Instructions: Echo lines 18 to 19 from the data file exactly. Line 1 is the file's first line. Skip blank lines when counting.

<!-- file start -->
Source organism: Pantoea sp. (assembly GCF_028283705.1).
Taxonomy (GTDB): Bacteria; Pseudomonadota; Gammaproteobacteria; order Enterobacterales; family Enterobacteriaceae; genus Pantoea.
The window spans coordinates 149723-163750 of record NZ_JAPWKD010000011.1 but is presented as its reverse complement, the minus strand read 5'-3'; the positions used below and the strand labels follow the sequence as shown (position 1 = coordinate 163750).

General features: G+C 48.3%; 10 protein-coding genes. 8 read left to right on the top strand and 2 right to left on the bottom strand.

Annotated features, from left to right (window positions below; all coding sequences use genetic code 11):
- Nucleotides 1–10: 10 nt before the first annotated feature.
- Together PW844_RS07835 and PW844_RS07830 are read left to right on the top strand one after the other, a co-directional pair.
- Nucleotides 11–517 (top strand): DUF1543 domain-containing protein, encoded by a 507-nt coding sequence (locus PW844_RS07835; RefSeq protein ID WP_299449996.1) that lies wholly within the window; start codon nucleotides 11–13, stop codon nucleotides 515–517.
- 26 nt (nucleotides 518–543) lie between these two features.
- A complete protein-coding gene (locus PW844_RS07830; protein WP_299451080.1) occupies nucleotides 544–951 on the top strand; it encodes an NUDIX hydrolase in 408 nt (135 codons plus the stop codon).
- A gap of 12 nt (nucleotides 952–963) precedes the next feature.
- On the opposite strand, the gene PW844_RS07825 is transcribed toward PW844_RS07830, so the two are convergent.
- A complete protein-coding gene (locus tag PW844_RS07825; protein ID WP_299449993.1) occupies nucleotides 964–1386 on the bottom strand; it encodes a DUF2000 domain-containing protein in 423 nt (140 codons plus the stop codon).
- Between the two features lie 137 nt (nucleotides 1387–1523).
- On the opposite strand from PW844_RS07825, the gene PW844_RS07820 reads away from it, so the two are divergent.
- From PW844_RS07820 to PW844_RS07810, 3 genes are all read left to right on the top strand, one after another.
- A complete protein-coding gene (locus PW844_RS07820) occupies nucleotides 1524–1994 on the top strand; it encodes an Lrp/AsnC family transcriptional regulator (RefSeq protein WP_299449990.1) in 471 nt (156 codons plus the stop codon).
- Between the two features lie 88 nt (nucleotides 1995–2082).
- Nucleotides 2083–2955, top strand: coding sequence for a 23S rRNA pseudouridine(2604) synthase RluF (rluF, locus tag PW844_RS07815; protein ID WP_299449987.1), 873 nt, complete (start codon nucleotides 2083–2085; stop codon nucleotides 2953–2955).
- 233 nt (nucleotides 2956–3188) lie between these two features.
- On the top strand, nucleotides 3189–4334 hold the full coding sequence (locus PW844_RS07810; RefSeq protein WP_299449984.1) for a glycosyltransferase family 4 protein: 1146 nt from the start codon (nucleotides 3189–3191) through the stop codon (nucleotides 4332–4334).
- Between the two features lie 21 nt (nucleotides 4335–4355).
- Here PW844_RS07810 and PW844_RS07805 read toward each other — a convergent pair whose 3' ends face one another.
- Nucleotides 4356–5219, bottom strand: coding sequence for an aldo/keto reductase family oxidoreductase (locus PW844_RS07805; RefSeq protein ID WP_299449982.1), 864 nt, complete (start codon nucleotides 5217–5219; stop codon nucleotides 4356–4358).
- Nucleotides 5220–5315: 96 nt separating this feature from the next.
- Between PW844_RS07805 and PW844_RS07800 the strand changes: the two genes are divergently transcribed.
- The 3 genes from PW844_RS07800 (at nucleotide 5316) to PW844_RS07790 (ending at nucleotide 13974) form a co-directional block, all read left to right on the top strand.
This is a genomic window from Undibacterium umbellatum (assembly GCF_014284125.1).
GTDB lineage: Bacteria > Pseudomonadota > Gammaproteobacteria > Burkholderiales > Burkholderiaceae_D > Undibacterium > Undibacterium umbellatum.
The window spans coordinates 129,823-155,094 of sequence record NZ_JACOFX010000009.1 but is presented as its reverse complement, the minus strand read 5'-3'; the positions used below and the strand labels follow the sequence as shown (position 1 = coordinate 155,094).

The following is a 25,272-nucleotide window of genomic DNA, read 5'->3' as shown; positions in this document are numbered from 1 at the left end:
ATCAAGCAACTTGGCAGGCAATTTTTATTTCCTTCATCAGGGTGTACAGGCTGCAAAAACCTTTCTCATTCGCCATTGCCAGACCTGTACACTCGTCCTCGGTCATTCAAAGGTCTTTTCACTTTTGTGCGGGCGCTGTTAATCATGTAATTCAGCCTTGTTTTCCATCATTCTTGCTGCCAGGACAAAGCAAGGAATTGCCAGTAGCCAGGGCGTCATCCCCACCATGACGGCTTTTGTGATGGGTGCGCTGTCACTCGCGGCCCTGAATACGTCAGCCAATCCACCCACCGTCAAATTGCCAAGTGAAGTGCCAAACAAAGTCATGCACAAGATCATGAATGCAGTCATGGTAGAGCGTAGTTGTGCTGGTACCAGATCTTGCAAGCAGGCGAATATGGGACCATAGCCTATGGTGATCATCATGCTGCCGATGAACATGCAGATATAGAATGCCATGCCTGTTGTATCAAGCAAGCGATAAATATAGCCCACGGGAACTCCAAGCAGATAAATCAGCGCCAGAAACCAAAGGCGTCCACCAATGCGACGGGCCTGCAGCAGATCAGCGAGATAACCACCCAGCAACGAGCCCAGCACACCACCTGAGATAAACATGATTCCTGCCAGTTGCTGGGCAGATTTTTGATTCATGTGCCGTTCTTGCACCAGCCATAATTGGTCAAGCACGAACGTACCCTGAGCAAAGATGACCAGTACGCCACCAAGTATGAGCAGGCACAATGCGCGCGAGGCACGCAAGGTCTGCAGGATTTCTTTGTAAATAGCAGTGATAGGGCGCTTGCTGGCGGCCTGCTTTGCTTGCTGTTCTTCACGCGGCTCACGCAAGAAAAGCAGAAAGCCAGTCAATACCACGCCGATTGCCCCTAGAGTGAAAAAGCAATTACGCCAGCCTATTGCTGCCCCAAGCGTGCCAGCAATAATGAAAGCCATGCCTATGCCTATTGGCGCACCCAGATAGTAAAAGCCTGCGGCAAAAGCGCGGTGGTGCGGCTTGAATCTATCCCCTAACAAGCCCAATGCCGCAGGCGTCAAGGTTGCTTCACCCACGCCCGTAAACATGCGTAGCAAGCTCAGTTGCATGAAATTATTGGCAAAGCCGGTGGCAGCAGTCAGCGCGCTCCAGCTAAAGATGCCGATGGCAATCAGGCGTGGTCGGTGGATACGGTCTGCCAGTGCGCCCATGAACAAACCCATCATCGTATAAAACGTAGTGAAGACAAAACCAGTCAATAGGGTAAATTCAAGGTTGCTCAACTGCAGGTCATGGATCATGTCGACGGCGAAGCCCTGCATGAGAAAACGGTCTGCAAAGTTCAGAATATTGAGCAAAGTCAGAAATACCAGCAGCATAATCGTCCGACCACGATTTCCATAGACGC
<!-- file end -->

- Between the two features lie 88 nt (nucleotides 1995–2082).
- Nucleotides 2083–2955, top strand: coding sequence for a 23S rRNA pseudouridine(2604) synthase RluF (rluF, locus tag PW844_RS07815; protein ID WP_299449987.1), 873 nt, complete (start codon nucleotides 2083–2085; stop codon nucleotides 2953–2955).